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Steven Soderbergh on Turning the Story of the Panama Papers Into a Dark Comedy

Steven Soderbergh is a festival favorite, having won the Palme d’Or at Cannes in 1989 for “Sex, Lies, and Videotape.” The director’s “The Laundromat” debuts at the Venice fest Sept. 1, plays Toronto, then opens in theaters before being streamed by Netflix. Starring Meryl Streep, Gary Oldman and Antonio Banderas, the fact-driven film — based on Jake Bernstein’s nonfiction book “Secrecy World” — centers on the Panama Papers and legal scheming to avoid financial responsibilities (such as paying billions of dollars in taxes). As Streep’s character says, it’s a tale of “massive, pervasive corruption.” And, by the way, it’s a comedy.

“Secrecy World” wasn’t funny, so when did the dark-comedy approach begin?

The intention was to keep you entertained while we get into these issues. [Screenwriter] Scott Burns reached out to me and said, “Tell me if you’re interested.” Jake’s book is a compelling, beautifully written retelling of how the story broke from the journalist’s side. I said, “Jake is going to be really important to the film, but I don’t want to make a movie about journalists uncovering a story. That’s been done multiple times, and done very well.” Scott and I had each seen [Argentine Damián Szifron’s film] “Wild Tales,” a series of stories jumping around the globe, and Scott suggested something similar. I said, “That sounds like fun,” which is not a word usually associated with such a topic. It’s been funny to read some stories about the movie; people assume it’s “All the President’s Men.” I always think, “Boy, are they in for a surprise.”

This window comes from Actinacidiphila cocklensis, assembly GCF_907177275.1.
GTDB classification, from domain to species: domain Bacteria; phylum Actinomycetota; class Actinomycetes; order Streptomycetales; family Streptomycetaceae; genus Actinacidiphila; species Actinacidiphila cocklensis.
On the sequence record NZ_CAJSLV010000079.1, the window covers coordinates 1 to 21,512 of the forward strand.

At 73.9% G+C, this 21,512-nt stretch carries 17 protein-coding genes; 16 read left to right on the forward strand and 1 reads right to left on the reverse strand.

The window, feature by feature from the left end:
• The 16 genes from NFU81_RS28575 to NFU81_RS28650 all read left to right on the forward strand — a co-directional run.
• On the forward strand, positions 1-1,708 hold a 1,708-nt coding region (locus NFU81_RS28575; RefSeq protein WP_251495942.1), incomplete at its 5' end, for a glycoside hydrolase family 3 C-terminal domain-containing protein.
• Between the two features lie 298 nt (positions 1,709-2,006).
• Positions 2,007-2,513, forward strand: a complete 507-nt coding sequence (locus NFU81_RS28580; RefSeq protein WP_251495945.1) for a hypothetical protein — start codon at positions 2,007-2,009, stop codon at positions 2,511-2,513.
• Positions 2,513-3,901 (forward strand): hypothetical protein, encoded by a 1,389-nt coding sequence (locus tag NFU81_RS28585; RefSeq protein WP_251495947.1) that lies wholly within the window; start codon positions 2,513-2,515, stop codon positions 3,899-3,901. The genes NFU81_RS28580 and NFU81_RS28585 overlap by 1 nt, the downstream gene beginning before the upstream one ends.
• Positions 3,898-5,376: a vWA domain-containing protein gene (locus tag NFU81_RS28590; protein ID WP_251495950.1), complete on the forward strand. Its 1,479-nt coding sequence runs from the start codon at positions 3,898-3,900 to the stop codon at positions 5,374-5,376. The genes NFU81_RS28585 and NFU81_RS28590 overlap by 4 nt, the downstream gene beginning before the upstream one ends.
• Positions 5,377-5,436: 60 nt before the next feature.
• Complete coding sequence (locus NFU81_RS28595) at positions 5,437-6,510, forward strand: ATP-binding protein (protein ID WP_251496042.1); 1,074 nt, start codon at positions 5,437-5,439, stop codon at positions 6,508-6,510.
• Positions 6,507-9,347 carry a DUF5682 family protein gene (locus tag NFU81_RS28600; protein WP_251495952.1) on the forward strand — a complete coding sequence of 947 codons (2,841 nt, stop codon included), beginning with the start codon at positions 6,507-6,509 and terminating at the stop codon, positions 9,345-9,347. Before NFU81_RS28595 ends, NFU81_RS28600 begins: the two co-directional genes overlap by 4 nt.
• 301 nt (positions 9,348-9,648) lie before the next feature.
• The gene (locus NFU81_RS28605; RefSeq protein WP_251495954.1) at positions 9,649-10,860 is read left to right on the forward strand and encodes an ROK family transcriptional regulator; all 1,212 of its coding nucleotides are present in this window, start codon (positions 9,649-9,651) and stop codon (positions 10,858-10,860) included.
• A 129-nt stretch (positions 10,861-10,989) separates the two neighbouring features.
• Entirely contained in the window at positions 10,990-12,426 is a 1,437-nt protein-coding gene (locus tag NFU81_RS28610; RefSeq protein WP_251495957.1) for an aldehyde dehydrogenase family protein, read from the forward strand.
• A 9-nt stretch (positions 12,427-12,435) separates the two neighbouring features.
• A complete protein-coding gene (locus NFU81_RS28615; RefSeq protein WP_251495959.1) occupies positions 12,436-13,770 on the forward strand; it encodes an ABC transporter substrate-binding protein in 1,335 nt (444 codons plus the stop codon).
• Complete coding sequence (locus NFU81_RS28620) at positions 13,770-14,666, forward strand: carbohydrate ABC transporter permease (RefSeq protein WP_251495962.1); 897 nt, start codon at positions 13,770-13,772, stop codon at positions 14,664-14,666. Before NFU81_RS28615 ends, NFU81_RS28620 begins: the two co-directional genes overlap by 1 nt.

Jürgen Mossack and Ramón Fonseca headed the Panama law firm that oversaw thousands of global shell companies. It was cheeky to make them the narrators.

It’s too easy to make them villains. I wanted them to have every opportunity to convince the audience they’re not the bad guys. I’ve described “Laundromat” as the ultimate mansplaining movie. But this approach necessitated two preternaturally charming performers to get that idea across. Gary Oldman and Antonio Banderas connected instantaneously. The actors’ joy of doing their job is always present, and we needed that.

The film opens and concludes with long, complicated tracking shots. How tricky were they?

If the first and last shot don’t work, the movie doesn’t work. In the first case, you’re setting up the style of movie and downloading a lot of information. With the last shot, if everything leading up to that doesn’t work, the end doesn’t matter. With continuous shots, this can’t be sorted out in the editing room. My job as director is to make it work, and I had everything I needed, in front of and behind the camera, to execute it. We did 23 takes of the last shot, plus it took 15 to 20 minutes between each take to reset. At the end, Meryl was “Are you sure? Are you sure?” I was sure.

Things You Didn’t Know About Steven Soderbergh

Age: 56 Birthplace: Atlanta Next project: HBO Max’s “Let Them All Talk,” with Meryl Streep Multiple talents: Acts as his own editor and cinematographer Oscar feat: Nominated as director twice in 2000 (the first time since 1938), for “Erin Brockovich” and “Traffic,” winning for the latter Work schedule: “I’m still movie to movie, project to project.” Soderbergh recommends: “Moneyland,” by Oliver Bullough

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